3. Configuring Tree Models

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In this lesson you will learn the formative steps to take when deploying your first decision tree model.


Create Samples Tool

  • The Create Samples tool splits the dataset into different sets, notably an estimation set and validation set
  • This allows users to develop a model on an estimation set, and then validate the model in a validation set

Decision Tree Tool

  • The Decision Tree tool consists of target variables and predictor variables
  • The target variable is the variable that you are trying to predict
  • The predictor variables are key variables that influence the target variable
  • Information from Data Investigation tools, as well as knowledge of the dataset in question, can help determine what predictor variables to choose


In the previous lesson, we discussed the concept of a decision tree at a high level. We explained that in predictive analysis, a decision tree attempts to classify the data into groups which influence a target variable. In this lesson, our goal is to configure our first decision tree model. We'll achieve this goal in three key steps. First, we'll split our dataset into a sample set and a validation set.

We'll then deploy and configure a Decision Tree tool. Finally, we'll select the predictor variables, which a tree will use to split the dataset into different branches.

In the time series and forecasting course, we used the Create Samples tool to train a model, and then verify its output. We'll apply a similar process here, and train our predictive models, using a sample of the Grant Application dataset. To that end, we'll navigate to the Preparation tab, and bring a Create Samples tool onto the canvas.

We'll set the estimation sample at 60 percent, and the validation sample at 40 percent. We're now ready for step two, and to introduce a Decision Tree tool to our workflow. We'll navigate the Predictive tab on the Tools pallette, and bring down a Decision Tree tool.

We must connect the estimation output node from the Sample tool to this Decision Tree tool. In the configuration window for the decision tree, we'll begin by giving our model the name, Decision_Tree_1.

We must now target the variable we want to predict. We'll select Grant_Status.

Let's take a moment to understand exactly what question we're asking of our model. Our data is binary. Grant applications were either awarded a grant, or not. We therefore want the decision tree to look for features in our dataset to predict if a grant was awarded or not. In the statistical analysis course, we learned that linear regression is better suited to explaining continuous variables, like sales data, whereas a logistic regressions is more appropriate for binary data. Decision trees can usually be deployed to both these data types. The former is known as a regression tree, and the latter is called a classification tree. The tool handles this distinction automatically. The next step in this lesson, is to select the predictor variables, that is the variables which the tree will use to split the dataset into different branches. There are two approaches we can take here. We can start with everything, and then pare our data back, or alternatively, we can start with only a few predictor variables, and then layer further variables on top, to see if our resulting model is significantly improved. For this example, we're gonna to take the minimalist approach, and start with few variables.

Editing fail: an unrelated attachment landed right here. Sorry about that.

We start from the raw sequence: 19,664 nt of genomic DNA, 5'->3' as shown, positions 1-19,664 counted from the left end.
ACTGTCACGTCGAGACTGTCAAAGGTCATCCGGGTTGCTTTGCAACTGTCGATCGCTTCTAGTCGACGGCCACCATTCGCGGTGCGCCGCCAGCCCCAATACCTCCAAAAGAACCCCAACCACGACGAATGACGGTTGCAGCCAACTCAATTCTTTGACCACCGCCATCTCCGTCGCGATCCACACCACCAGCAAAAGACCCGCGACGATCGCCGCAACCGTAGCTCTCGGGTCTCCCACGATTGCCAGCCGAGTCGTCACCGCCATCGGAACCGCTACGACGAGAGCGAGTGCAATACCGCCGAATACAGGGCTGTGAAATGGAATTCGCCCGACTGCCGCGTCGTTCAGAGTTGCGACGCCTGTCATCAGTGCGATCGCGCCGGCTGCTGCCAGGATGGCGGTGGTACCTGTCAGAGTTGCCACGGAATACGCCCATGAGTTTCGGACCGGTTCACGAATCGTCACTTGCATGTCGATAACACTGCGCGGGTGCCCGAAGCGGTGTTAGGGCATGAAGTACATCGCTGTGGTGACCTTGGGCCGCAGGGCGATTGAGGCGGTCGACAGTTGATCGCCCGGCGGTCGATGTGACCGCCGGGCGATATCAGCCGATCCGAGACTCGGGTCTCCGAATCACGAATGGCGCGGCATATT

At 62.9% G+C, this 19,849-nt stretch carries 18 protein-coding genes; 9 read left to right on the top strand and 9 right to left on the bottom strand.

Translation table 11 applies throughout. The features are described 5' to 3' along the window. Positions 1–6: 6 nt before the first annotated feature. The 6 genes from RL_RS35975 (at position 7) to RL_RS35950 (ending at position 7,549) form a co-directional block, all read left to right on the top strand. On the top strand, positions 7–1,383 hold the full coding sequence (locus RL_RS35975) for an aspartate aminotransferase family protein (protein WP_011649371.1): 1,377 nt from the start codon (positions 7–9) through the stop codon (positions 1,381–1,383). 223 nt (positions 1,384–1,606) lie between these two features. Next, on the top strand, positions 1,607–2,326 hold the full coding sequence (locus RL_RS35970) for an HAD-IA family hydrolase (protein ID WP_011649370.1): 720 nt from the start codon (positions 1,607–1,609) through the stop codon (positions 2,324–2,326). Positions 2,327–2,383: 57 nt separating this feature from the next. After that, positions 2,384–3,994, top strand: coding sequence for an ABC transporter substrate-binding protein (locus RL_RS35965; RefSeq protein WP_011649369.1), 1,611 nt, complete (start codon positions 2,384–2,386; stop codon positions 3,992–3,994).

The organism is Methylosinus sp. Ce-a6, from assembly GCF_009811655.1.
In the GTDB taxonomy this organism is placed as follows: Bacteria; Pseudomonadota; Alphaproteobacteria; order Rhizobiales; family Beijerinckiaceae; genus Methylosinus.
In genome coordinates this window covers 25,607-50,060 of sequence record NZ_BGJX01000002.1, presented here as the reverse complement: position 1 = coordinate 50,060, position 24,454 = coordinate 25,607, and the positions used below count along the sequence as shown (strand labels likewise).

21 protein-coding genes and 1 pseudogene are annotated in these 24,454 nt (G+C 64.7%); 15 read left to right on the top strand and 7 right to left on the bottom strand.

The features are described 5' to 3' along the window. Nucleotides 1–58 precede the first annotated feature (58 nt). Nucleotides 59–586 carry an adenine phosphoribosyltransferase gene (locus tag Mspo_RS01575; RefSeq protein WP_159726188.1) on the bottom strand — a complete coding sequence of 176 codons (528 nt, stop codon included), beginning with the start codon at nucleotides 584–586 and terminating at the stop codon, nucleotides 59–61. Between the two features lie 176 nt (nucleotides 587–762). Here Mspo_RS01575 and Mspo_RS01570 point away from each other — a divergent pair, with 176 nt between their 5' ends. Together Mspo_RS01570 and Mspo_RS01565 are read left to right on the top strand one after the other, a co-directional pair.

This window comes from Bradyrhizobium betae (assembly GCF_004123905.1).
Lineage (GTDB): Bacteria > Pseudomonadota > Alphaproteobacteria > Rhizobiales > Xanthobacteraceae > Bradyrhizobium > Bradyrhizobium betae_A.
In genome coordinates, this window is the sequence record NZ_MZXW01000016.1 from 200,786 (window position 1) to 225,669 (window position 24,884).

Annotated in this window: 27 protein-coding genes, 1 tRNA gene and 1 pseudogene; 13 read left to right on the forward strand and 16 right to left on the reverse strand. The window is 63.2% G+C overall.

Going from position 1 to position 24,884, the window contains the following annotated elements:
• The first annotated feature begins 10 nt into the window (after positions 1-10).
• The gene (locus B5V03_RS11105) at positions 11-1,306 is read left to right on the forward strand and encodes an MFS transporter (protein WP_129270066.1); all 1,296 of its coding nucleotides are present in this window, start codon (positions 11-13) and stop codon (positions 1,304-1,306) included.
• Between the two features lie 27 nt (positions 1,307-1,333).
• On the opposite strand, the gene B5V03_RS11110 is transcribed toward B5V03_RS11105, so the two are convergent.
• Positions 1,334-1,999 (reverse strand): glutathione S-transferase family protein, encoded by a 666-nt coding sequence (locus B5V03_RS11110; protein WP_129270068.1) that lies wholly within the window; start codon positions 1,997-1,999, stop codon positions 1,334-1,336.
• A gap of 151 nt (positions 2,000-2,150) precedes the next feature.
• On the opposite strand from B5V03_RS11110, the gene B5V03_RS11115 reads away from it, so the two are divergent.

In the real world, obtaining consisting data with multiple variables can be expensive, if it's even available. Therefore, when predictive modeling, it's good to start with less. You can always look for more later. Let's review the output from the Field Summary tool to help us determine which variables to include in the decision tree. As we look through this report, we can see that Contract.Value.Band and Grant.Category.Code display an interesting spread of results.

It makes intuitive sense that how much people are asking for, and for what general purpose, should both be important inputs for grant decisions. We'll navigate back to the Decision Tree tool, and include both these fields in our set of predictor variables. We'll also add two other predictor variables. Whether the lead figure behind the application has a PHD, as well as how many years they've been at the university at the time of the grant.

This is where knowledge of the dataset, and good judgment, come into play. Without experience in this field, or with this organization, it may be difficult to determine the best predictor variables for our analysis. Let's stop here, and recap this lesson. First, we split our dataset into a sample set, and a validation set. As in previous courses, these two sets allow us to test our model on one set of data, and then verify them on a second set.

We then connected the Decision Tree tool, and configured it to predict the grant status of an application. Finally, we selected the predictor variables, which the tree will use to split the dataset into different branches. In the next lesson, we'll run this model and consider the output.

Advanced Modeling
Predictive Modeling